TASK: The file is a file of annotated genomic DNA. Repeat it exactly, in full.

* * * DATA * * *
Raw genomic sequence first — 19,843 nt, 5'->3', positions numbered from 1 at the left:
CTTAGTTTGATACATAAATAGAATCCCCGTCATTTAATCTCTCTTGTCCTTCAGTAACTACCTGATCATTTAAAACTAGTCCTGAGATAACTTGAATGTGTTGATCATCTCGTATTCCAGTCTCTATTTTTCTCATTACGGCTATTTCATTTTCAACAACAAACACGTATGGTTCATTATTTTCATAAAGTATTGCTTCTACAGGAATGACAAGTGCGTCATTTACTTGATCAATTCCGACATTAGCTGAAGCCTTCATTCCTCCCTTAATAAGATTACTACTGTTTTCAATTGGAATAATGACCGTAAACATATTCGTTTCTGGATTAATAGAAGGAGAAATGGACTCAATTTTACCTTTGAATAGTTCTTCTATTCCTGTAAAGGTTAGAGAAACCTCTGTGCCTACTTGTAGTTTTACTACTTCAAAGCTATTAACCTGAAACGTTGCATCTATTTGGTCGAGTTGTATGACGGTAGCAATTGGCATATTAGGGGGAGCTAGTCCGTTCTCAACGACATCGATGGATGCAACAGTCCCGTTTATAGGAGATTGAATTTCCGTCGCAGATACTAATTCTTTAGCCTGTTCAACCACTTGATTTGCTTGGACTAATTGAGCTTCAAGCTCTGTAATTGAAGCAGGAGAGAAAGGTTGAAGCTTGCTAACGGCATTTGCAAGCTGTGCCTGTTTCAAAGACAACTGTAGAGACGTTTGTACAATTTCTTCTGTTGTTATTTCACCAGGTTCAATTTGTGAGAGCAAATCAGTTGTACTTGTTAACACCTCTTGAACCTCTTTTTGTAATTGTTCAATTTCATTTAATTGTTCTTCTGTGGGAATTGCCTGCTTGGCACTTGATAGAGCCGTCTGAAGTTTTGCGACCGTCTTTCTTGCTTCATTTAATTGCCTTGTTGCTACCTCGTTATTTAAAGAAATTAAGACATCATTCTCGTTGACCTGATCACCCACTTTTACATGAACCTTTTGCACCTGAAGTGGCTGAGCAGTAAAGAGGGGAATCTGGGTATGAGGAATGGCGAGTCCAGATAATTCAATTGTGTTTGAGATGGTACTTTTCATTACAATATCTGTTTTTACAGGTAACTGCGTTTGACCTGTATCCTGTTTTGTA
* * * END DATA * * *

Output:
Raw genomic sequence first — 19,843 nt, 5'->3', positions numbered from 1 at the left:
CTTAGTTTGATACATAAATAGAATCCCCGTCATTTAATCTCTCTTGTCCTTCAGTAACTACCTGATCATTTAAAACTAGTCCTGAGATAACTTGAATGTGTTGATCATCTCGTATTCCAGTCTCTATTTTTCTCATTACGGCTATTTCATTTTCAACAACAAACACGTATGGTTCATTATTTTCATAAAGTATTGCTTCTACAGGAATGACAAGTGCGTCATTTACTTGATCAATTCCGACATTAGCTGAAGCCTTCATTCCTCCCTTAATAAGATTACTACTGTTTTCAATTGGAATAATGACCGTAAACATATTCGTTTCTGGATTAATAGAAGGAGAAATGGACTCAATTTTACCTTTGAATAGTTCTTCTATTCCTGTAAAGGTTAGAGAAACCTCTGTGCCTACTTGTAGTTTTACTACTTCAAAGCTATTAACCTGAAACGTTGCATCTATTTGGTCGAGTTGTATGACGGTAGCAATTGGCATATTAGGGGGAGCTAGTCCGTTCTCAACGACATCGATGGATGCAACAGTCCCGTTTATAGGAGATTGAATTTCCGTCGCAGATACTAATTCTTTAGCCTGTTCAACCACTTGATTTGCTTGGACTAATTGAGCTTCAAGCTCTGTAATTGAAGCAGGAGAGAAAGGTTGAAGCTTGCTAACGGCATTTGCAAGCTGTGCCTGTTTCAAAGACAACTGTAGAGACGTTTGTACAATTTCTTCTGTTGTTATTTCACCAGGTTCAATTTGTGAGAGCAAATCAGTTGTACTTGTTAACACCTCTTGAACCTCTTTTTGTAATTGTTCAATTTCATTTAATTGTTCTTCTGTGGGAATTGCCTGCTTGGCACTTGATAGAGCCGTCTGAAGTTTTGCGACCGTCTTTCTTGCTTCATTTAATTGCCTTGTTGCTACCTCGTTATTTAAAGAAATTAAGACATCATTCTCGTTGACCTGATCACCCACTTTTACATGAACCTTTTGCACCTGAAGTGGCTGAGCAGTAAAGAGGGGAATCTGGGTATGAGGAATGGCGAGTCCAGATAATTCAATTGTGTTTGAGATGGTACTTTTCATTACAATATCTGTTTTTACAGGTAACTGCGTTTGACCTGTATCCTGTTTTGTA